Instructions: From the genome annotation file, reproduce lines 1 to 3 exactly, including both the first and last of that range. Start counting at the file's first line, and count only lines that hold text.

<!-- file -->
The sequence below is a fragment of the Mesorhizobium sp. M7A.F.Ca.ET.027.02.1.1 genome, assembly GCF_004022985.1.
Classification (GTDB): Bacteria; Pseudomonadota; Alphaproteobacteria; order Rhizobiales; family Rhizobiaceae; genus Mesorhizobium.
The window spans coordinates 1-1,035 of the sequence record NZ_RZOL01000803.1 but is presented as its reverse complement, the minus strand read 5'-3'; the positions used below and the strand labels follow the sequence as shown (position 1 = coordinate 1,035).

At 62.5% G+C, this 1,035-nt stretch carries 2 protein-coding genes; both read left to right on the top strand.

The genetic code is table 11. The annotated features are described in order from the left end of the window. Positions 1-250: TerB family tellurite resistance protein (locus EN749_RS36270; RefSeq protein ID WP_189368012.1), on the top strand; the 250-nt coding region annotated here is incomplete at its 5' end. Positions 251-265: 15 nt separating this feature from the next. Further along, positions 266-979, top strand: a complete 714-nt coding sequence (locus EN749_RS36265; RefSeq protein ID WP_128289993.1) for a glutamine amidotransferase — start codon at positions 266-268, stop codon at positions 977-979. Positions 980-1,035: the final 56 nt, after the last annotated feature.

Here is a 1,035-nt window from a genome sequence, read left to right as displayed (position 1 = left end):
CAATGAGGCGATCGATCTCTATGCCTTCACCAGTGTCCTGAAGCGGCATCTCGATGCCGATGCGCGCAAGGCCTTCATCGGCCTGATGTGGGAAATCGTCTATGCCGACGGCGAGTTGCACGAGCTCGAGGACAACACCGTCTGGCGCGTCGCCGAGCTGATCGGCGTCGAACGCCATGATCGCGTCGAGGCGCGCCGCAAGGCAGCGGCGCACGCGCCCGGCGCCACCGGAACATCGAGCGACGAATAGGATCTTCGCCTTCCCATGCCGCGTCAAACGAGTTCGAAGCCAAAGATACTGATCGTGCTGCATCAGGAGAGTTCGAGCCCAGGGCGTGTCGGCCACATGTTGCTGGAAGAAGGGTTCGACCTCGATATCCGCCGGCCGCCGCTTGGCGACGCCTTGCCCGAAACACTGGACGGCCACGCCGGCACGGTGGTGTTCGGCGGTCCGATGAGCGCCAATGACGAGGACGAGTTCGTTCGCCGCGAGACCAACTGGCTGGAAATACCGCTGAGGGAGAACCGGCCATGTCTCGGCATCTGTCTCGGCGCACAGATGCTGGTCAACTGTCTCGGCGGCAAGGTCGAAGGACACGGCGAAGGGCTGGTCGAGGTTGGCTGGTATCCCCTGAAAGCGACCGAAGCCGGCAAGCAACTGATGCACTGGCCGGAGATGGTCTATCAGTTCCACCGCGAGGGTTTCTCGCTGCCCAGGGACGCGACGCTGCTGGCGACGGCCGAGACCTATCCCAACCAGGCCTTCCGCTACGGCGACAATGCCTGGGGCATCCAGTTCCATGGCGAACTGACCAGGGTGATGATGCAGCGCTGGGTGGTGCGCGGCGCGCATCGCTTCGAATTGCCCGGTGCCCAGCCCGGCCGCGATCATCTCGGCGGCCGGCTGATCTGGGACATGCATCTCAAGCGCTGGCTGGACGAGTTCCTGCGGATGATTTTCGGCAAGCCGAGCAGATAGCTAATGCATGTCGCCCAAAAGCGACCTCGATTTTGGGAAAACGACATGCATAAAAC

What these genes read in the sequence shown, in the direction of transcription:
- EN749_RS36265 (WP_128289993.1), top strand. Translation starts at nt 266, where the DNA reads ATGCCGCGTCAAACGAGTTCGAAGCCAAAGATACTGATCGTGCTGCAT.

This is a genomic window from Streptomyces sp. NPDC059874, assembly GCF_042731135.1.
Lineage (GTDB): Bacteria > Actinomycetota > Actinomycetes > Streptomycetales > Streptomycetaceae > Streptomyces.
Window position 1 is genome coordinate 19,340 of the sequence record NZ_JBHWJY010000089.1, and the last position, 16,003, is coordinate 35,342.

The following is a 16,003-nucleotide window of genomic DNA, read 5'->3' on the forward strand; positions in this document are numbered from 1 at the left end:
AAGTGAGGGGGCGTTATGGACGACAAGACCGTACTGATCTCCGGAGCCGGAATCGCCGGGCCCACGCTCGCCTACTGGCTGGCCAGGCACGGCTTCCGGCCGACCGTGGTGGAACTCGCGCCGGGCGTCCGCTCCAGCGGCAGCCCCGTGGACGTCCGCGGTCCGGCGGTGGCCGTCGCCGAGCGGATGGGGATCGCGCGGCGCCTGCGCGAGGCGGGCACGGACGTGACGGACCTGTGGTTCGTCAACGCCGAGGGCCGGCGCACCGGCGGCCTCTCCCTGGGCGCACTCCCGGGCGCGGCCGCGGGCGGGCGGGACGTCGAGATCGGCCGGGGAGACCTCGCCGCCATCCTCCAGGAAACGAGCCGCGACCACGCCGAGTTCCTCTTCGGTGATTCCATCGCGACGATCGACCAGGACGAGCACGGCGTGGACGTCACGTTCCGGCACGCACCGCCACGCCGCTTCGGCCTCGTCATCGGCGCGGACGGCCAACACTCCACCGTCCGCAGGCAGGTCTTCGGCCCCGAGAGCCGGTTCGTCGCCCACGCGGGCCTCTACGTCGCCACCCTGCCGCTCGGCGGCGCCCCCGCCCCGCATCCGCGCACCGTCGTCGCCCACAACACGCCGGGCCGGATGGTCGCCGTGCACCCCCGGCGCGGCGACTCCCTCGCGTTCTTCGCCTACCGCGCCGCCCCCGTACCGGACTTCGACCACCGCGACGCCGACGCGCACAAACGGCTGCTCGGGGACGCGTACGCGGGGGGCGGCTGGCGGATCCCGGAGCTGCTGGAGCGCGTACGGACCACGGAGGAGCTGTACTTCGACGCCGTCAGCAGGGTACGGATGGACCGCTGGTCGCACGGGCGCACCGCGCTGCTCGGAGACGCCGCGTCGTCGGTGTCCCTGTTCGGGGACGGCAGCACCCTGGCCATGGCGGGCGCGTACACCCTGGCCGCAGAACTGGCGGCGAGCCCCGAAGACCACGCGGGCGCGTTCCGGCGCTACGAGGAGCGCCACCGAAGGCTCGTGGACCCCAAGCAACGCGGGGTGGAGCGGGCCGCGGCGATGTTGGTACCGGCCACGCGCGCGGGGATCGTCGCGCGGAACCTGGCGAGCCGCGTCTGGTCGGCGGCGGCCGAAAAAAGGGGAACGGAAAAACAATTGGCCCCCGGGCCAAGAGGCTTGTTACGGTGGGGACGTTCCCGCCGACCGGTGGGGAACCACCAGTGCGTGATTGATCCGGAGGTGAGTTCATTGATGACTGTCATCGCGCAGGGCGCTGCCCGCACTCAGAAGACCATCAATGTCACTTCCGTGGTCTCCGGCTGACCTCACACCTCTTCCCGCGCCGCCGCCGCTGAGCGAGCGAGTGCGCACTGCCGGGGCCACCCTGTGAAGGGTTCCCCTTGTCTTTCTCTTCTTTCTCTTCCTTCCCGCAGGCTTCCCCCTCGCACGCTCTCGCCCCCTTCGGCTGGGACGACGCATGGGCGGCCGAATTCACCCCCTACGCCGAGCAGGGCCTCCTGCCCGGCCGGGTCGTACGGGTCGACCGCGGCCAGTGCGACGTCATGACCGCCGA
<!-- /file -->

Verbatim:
The sequence below is a fragment of the Mesorhizobium sp. M7A.F.Ca.ET.027.02.1.1 genome, assembly GCF_004022985.1.
Classification (GTDB): Bacteria; Pseudomonadota; Alphaproteobacteria; order Rhizobiales; family Rhizobiaceae; genus Mesorhizobium.
The window spans coordinates 1-1,035 of the sequence record NZ_RZOL01000803.1 but is presented as its reverse complement, the minus strand read 5'-3'; the positions used below and the strand labels follow the sequence as shown (position 1 = coordinate 1,035).